Acquaint yourself with Erasmus+ projects funded in Finland between 2014 and 2020
The visualisations create an overall picture of how the Erasmus+ grants funded by the EU and awarded in Finland are distributed.
In the visualisations, you will find the projects awarded in all education and training sectors, i.e., in early childhood education and care, comprehensive schools and general upper secondary education, vocational education and training, higher education and adult education, and all projects in the field of youth. The visualisation database includes learning mobility (KA1), strategic partnerships (KA2) and support for policy reform in the field of youth (KA3).
The information can be found in a visualised form on the page. The information can be examined as bar graphs, maps and tables.
In total, more than EUR 245 million in Erasmus+ funding was granted in Finland between 2014 and 2020. In addition, the European Commission has allocated funding directly to certain Erasmus+ actions in which many Finnish organisations have also participated. The funding granted by the commission to Finnish actors does not appear in the visualisation data.
How to use the visualisation page
There is a great variety of information to be found on visualisation. You can search for information by organisations, municipalities, regions, actions, sectors, themes or the year awarded.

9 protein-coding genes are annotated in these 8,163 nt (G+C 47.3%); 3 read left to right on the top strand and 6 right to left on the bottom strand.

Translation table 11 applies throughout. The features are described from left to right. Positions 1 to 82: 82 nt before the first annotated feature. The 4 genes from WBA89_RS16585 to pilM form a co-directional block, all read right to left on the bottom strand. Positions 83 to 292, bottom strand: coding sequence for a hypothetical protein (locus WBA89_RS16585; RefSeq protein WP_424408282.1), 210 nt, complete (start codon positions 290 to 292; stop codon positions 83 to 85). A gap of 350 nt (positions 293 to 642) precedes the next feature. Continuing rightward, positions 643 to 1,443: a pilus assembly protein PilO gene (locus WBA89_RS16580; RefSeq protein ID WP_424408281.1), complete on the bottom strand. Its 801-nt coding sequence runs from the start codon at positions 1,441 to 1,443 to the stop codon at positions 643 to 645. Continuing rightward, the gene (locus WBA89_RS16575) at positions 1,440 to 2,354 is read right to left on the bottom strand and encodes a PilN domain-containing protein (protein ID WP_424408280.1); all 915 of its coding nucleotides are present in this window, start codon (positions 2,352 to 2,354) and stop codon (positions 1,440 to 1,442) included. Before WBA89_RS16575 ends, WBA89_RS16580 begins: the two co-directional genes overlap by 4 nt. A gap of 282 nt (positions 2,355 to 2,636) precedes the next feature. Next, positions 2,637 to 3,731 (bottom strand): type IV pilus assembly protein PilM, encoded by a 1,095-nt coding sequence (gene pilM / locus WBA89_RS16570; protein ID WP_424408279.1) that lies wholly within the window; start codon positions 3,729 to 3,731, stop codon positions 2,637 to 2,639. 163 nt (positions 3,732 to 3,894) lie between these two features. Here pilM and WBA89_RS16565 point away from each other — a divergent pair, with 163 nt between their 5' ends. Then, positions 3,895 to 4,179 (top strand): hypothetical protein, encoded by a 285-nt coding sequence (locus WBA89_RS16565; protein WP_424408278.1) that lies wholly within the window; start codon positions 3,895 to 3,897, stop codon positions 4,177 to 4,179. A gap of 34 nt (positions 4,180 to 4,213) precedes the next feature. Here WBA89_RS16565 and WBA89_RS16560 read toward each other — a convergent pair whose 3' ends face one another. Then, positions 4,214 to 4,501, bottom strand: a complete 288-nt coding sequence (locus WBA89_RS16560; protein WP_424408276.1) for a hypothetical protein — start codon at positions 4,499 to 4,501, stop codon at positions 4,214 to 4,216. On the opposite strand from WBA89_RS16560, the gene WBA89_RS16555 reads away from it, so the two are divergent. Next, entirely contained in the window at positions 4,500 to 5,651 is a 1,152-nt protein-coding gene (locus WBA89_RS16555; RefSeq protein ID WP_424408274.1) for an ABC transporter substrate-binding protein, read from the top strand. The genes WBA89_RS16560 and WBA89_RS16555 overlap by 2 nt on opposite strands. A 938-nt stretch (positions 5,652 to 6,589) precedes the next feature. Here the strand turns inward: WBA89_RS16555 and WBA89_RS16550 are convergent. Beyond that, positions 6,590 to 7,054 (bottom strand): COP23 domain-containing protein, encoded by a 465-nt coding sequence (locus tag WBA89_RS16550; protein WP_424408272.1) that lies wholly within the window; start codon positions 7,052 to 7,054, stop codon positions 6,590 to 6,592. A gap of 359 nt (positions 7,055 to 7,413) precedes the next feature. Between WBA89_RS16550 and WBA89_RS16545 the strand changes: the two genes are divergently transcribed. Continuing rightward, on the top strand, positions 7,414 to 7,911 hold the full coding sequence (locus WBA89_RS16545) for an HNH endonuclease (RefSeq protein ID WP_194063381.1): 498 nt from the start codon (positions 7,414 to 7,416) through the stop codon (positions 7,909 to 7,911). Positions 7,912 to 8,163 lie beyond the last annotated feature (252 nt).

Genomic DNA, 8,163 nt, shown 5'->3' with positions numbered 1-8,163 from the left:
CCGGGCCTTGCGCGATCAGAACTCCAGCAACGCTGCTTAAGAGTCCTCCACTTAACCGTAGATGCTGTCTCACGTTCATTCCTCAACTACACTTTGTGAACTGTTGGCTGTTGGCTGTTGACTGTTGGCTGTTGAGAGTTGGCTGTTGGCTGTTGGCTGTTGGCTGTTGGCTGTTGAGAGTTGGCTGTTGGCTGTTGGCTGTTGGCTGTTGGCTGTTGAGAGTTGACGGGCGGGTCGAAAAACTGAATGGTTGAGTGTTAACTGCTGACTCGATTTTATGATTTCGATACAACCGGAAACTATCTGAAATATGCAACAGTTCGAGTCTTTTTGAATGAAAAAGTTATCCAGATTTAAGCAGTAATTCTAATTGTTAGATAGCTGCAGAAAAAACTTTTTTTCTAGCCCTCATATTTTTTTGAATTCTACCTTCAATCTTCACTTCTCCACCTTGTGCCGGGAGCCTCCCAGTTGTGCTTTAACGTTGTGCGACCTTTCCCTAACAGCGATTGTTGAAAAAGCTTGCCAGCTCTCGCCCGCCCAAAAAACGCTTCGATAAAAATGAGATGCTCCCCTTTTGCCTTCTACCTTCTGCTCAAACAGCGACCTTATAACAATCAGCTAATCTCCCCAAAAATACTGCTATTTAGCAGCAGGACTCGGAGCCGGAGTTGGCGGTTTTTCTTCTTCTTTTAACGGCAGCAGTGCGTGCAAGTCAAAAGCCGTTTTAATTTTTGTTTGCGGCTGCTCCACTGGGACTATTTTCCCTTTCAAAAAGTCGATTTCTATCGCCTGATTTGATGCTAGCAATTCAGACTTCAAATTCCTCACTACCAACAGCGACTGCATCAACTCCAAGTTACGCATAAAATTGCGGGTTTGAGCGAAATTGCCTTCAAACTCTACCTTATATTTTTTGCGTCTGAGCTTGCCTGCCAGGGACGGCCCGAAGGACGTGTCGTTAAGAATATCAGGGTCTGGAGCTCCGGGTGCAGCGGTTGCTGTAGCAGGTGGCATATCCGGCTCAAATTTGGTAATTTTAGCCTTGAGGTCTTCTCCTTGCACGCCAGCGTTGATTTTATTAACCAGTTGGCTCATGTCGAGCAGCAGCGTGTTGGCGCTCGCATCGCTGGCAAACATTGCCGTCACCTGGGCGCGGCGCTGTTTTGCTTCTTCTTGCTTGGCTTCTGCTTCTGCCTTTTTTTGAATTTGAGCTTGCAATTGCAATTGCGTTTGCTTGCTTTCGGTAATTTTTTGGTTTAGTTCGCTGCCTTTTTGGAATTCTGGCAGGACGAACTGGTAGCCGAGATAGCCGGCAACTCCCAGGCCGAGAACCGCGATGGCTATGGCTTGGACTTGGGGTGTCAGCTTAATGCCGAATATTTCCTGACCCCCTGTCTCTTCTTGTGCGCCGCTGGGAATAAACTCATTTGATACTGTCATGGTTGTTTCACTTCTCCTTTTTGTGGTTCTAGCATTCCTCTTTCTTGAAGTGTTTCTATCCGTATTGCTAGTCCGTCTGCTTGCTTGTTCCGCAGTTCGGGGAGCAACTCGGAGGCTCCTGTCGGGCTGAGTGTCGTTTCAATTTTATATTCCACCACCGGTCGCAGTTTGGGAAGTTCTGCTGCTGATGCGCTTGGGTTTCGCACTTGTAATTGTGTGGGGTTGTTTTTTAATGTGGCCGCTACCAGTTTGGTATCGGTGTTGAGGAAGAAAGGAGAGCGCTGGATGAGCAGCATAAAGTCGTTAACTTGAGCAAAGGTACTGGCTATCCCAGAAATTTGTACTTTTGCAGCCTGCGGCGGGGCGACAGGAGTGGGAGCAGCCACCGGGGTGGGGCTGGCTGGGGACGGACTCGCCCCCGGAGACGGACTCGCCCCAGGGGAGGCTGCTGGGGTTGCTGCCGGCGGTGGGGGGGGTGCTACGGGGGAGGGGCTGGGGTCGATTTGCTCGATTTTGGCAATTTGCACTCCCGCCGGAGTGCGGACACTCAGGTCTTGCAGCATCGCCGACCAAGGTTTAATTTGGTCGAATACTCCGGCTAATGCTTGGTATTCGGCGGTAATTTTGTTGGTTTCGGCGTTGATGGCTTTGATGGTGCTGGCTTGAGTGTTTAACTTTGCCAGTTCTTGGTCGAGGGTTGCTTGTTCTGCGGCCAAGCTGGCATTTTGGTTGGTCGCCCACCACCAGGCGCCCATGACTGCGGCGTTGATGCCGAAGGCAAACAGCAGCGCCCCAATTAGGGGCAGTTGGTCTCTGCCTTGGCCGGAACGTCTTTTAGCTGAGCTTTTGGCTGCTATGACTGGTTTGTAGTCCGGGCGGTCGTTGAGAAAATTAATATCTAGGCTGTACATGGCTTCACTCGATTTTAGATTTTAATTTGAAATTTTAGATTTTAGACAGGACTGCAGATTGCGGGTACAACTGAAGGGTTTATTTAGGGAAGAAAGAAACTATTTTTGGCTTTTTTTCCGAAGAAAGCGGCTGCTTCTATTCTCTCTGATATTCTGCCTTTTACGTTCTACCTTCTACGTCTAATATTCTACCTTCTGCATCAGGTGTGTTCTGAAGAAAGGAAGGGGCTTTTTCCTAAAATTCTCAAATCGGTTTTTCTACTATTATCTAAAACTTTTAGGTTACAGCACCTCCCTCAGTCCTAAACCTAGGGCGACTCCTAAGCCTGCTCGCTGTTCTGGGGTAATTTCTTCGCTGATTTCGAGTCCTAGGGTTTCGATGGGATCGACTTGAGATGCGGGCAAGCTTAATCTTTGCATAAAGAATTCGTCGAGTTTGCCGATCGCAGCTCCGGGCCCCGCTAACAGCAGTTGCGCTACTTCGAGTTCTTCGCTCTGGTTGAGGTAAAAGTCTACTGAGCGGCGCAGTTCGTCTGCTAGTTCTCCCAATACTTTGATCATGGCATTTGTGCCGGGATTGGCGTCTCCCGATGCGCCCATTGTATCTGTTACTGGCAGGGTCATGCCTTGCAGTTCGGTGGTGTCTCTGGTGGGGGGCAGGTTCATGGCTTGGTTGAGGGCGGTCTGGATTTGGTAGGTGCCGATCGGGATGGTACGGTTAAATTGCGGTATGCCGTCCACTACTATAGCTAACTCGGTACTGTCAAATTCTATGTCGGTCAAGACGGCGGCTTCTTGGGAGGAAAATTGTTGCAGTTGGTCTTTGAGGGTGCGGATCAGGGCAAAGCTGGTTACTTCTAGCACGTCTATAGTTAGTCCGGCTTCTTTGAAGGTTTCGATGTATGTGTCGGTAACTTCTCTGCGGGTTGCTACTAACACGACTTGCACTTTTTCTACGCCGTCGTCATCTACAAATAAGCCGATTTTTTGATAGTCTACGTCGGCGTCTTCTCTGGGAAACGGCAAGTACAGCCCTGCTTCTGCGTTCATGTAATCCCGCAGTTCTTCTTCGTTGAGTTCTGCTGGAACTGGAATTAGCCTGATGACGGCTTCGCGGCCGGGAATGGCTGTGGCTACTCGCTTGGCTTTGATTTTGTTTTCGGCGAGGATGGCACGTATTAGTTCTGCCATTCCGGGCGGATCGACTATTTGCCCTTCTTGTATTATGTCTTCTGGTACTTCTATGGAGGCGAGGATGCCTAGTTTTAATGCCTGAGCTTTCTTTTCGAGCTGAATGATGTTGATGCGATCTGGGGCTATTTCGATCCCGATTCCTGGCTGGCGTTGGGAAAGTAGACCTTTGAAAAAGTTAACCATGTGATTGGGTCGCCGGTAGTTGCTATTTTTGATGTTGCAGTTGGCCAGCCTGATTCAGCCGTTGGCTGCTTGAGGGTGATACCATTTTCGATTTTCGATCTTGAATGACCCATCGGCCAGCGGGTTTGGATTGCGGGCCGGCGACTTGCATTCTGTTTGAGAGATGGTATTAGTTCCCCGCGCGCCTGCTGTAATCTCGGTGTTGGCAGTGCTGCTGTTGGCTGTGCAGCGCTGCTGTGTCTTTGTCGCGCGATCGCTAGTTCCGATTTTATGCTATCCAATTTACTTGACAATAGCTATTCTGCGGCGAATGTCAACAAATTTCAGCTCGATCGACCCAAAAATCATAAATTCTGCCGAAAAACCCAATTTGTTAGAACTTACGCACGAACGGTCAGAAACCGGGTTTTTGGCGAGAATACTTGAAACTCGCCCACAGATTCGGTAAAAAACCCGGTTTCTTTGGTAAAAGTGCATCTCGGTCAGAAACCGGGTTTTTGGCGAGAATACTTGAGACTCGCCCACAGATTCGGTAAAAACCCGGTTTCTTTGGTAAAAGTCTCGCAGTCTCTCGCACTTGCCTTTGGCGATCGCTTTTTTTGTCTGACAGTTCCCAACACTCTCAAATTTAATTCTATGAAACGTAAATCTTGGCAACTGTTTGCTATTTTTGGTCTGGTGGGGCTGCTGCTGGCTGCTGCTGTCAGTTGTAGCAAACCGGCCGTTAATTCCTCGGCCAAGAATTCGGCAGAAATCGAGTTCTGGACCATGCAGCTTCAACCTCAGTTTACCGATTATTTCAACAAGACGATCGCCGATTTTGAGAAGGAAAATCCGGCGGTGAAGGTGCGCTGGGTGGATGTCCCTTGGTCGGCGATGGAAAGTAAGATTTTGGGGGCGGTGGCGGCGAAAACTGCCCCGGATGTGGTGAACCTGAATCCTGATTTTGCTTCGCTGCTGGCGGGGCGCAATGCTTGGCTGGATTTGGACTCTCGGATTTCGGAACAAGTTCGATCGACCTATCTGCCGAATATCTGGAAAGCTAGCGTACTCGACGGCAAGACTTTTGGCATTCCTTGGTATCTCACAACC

“You can search for, for example, all projects that have promoted sustainability, projects that have supported active citizenship in the field of youth or higher education projects funded in 2016”, shares Anita Varsa, the education counsellor for impact issues in the Erasmus+ programme.
In the maps, you can examine the number of awarded grants, the amounts of euros and euros per inhabitant in different regions, which may be of interest to municipal decision-makers. The visualisation shows that, for example, among the Finnish provinces, Northern Savonia has received the most Erasmus+ funding per inhabitant in Finland.
In addition, you can proceed from the tables and maps to the details of individual projects in the Erasmus+ project database. Thus, if you are interested, you may learn more about the content of a particular project or the organisations involved in it.
The visualisation page works best on a computer. You can download the selected information for yourself as images, PDF documents, Excel files or vector images. The page is also available in Swedish and English; the language of its text can be changed in the upper right corner of the page.
“The visualisation page is made for our customers, so feel free to search for information and try on the different data filters”, encourages Varsa.